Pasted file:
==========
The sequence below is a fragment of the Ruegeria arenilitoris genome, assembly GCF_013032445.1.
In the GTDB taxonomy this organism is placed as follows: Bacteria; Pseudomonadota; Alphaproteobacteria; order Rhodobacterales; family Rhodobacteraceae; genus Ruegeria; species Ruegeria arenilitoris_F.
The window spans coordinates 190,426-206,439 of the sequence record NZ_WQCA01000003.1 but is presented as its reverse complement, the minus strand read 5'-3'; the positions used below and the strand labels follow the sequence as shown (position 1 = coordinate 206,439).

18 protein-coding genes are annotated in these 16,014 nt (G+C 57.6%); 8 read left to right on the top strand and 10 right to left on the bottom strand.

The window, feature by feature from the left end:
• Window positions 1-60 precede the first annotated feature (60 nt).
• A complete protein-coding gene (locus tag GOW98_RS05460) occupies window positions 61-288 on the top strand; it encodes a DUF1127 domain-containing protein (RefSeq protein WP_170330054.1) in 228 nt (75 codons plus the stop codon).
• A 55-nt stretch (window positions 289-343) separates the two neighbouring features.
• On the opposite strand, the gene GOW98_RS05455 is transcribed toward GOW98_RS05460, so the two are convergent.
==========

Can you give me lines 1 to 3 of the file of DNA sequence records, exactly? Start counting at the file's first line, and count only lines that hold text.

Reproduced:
The sequence below is a fragment of the Ruegeria arenilitoris genome, assembly GCF_013032445.1.
In the GTDB taxonomy this organism is placed as follows: Bacteria; Pseudomonadota; Alphaproteobacteria; order Rhodobacterales; family Rhodobacteraceae; genus Ruegeria; species Ruegeria arenilitoris_F.
The window spans coordinates 190,426-206,439 of the sequence record NZ_WQCA01000003.1 but is presented as its reverse complement, the minus strand read 5'-3'; the positions used below and the strand labels follow the sequence as shown (position 1 = coordinate 206,439).